As most affiliate marketers and businesses should know the Federal Trade Commission (FTC) has made some alterations to their guidelines in view of endorsing products and providing reviews. The purpose of this is to give consumers a fairer view on the validity of product endorsements. In other words, was the writer paid, either in money or goods, to write positive feedback on a product or service.
Most of us feel that a review has less weighting as truthful if someone has ulterior motives for saying that a product or service is good. If a company approaches an endorser with a proposal of contracting them to write a recommendation, shouldn’t the public be aware that the endorser has reason for a writing what could be classed as false positives. The FTC thinks so and has taken action accordingly to ensure that people marketing products are making it clear to the public that this encounter has taken place.
If you are an affiliate marketer, word-of-mouth marketer, referral marketer, blogger or vendor, listen up, because these rules apply to you. Here is a quick checklist to make sure you’re falling in line with the rules.
1. Did you buy the product with your own money?
This is the first step on the checklist. If you bought the product with your own finances, you do not need to follow any of the guidelines. As there is no benefit to you to write a biased review, the FTC are not worried about you providing misleading information – it wouldn’t be in your interest to anyway.
2. Is the review 100% truthful?
Are you endorsing the product because you genuinely feel positive about what it can do? Do you feel the public deserve to buy this product and receive the success you have been granted through using it? If the answer is yes, then go ahead and write the review. If the answer is no, then you cannot openly lie to consumers when ultimately you’re providing misrepresentative information.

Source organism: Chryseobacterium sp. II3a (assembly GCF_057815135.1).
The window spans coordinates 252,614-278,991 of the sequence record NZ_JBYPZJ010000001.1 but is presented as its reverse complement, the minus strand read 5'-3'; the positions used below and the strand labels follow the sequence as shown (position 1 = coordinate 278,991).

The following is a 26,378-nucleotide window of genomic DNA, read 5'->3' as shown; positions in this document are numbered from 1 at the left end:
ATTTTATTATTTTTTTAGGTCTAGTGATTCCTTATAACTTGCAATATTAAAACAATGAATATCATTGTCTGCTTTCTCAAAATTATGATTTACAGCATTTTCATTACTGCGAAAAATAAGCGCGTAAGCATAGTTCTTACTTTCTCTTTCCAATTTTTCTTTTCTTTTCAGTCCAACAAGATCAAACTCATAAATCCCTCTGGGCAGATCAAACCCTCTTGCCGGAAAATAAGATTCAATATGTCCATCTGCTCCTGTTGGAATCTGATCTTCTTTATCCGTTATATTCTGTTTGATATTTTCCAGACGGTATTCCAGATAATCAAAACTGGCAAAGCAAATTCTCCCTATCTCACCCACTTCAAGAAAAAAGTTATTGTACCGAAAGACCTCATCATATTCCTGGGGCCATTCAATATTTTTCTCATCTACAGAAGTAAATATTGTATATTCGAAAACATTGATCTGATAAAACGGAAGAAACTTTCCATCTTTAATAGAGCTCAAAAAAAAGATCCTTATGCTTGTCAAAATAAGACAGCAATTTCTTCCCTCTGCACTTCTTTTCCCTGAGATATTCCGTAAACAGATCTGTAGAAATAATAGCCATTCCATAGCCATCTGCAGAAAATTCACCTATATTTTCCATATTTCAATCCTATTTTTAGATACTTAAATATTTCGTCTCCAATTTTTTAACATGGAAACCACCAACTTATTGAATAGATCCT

3. Can you prove your claims?
If a company approaches you asking to sell a cushions which will relieve back pain, do you have the proof that this is true? Even if you have tested the product yourself and see that it does, indeed, cure your back pain, do you have scientific evidence that will validate your claim? This evidence is your safety net to ensure you’re not providing false information. Just look at the case with Skechers, where they had to pay out $40 million for claiming that their shoes helped the wearer lose weight, without having significant scientific evidence to show it. You don’t want to find yourself in the same position because the FTC will come down hard and fast and you’ll be needing a defense attorney!
4. Have you disclosed your earnings?
You don’t have to openly say how much money you’ve received from a contract. You do, however, have to make it clear to consumers reading your review that you have benefitted from writing the review. Whether it be a quick word on your review video saying the company sent you the product for free, or a disclaimer underneath saying you were contractually asked to write the review; it needs to be clear that you have a previous connection with the company you’re writing the review for. This makes it obvious to the consumer that you review may be slightly biased due to your contractual agreement with the company.
It is also important to note that even if the review is negative, if you have received anything to write the review or as a ‘thank you’, it still needs to be declared to the public.
5. Is your disclosure clear?
The disclosure needs to be clear enough for consumers to understand that there was contractual agreement with a company or that you received goods in exchange for your service of writing a review. If the disclosure is ambiguous, the FTC will see this as an attempt to create a loophole, whereby you’re hoping your readers won’t notice. This is deceitful in the eyes of the FTC and they don’t take kindly to this. Having said that, it is not necessary to write it all in capital, drawing a big red box around it or anything over the top. The tip mainly refers to reviewers who attempt to bypass the rule by having a ‘disclosure’ button which leads to the revelation. This is not allowed; the disclaimer needs to be visible on the actual review.
Freelance writer Sophie Evans is a big fan of Disneyland. One of her main qualms is misleading reviews about the rides. She hates to get there and find them disappointing. This is the reason the FTC guidelines are very close to her heart. Sophie enjoys doing research online, and when writing articles like this she finds it useful to check out the blog on law office sites like www.bgs.com, to gather information and brainstorm for future articles topics.